The number of people apprehended attempting to illegally cross the border with Mexico fell once again in July, new data from U.S. Customs and Border Protection show, but remains well above rates of apprehension in past years.
A total of 82,000 people were stopped attempting to enter the country illegally in June, CBP reported. That includes 72,000 apprehended trying to cross between ports of entry and an additional 10,000 deemed inadmissible at points of entry.
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July was also the eighth month in a row in which a majority of individuals apprehended — 76 percent — were either unaccompanied minors (UACs) or travelling as part of a family (family units). CBP reported apprehending roughly 56,000 family units and nearly 6,000 UACs, compared to roughly 20,000 lone adults.
This transformation reflects an underlying change in who is trying to come to the United States illegally. Namely, an illegal immigrant population which used to consist largely of lone Mexican men is now predominantly families fleeing the violent "northern triangle" countries of Honduras, El Salvador, and Guatemala.
The July figures at once represent a steep decline from recent months—particularly the May peak of nearly 150,000 apprehended in a single month—and a still pronounced increase by comparison to past years. Cumulatively, more than 678,000 individuals have been apprehended in 2019, which exceeds annual totals back through at least 2013.
Still, the second straight month of decline may suggest the border crisis is over, or at least ebbing. While there have been some successes in reducing immigration, the overall story is more complicated.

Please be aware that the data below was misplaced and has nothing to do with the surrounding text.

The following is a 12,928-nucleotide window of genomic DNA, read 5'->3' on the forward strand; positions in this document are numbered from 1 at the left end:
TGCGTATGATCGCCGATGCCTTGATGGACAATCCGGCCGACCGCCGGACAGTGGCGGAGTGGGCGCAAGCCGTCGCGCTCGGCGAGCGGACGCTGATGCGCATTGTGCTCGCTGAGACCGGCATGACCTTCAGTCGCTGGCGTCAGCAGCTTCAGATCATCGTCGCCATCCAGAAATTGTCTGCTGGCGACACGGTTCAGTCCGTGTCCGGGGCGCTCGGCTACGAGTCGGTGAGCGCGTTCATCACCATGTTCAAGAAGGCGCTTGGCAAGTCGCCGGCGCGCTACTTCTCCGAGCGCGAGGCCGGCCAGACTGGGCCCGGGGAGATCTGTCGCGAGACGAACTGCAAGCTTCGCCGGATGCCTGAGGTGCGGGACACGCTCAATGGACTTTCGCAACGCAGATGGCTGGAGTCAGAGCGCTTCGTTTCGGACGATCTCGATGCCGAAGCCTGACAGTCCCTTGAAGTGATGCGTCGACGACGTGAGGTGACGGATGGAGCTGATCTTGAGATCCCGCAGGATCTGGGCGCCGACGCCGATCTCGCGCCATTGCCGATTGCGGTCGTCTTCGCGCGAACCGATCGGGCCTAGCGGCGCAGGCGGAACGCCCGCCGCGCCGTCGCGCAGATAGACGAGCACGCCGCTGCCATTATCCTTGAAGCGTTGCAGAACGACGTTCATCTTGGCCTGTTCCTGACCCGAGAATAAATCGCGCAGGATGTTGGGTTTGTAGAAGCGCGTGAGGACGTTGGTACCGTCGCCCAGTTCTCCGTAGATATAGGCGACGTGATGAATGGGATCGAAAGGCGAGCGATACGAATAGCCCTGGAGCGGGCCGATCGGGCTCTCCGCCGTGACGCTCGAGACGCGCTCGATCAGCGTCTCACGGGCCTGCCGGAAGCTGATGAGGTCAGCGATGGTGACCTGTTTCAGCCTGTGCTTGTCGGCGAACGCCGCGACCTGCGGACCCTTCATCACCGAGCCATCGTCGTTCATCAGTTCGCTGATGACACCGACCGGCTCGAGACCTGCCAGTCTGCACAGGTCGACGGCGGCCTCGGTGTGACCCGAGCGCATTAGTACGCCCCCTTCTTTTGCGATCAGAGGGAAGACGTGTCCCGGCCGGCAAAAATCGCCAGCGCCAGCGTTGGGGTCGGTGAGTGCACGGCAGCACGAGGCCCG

"The situation is improving by every available metric," Acting Secretary of Homeland Security Kevin McAleenan said Thursday. "But, I want to be very clear that we remain at and beyond crisis levels in illegal crossings, even as our initiatives to address irregular flows and mitigate humanitarian conditions are making an impact."
The most obvious reason for the decline is the change of seasons: during the summer months, temperatures rise, and with them the risks associated with the long journey north to the United States. In general, rates of apprehension fall between May and July.
According to McAleenan, CBP's border control efforts have also been aided by some $4.5 billion in emergency funding allocated by Congress in late June. These added funds have allowed the construction of temporary detention facilities, which have reduced overcrowding at "hard-sided" detention facilities, including minimizing the number of children in custody at the border.
McAleenan also pointed to increased enforcement efforts on the part of Mexico at its own southern border, as well as cooperation between the United States and the northern triangle countries. In particular, he highlighted the recent enforcement agreement between the United States and Mexico, which may serve as a prelude to a safe third-country agreement.
Still, McAleenan stressed that while immigration has fallen from May highs, the border crisis is far from over.
"While much progress has been made, DHS is still facing an ongoing humanitarian and security crisis at the Southwest border," the secretary said.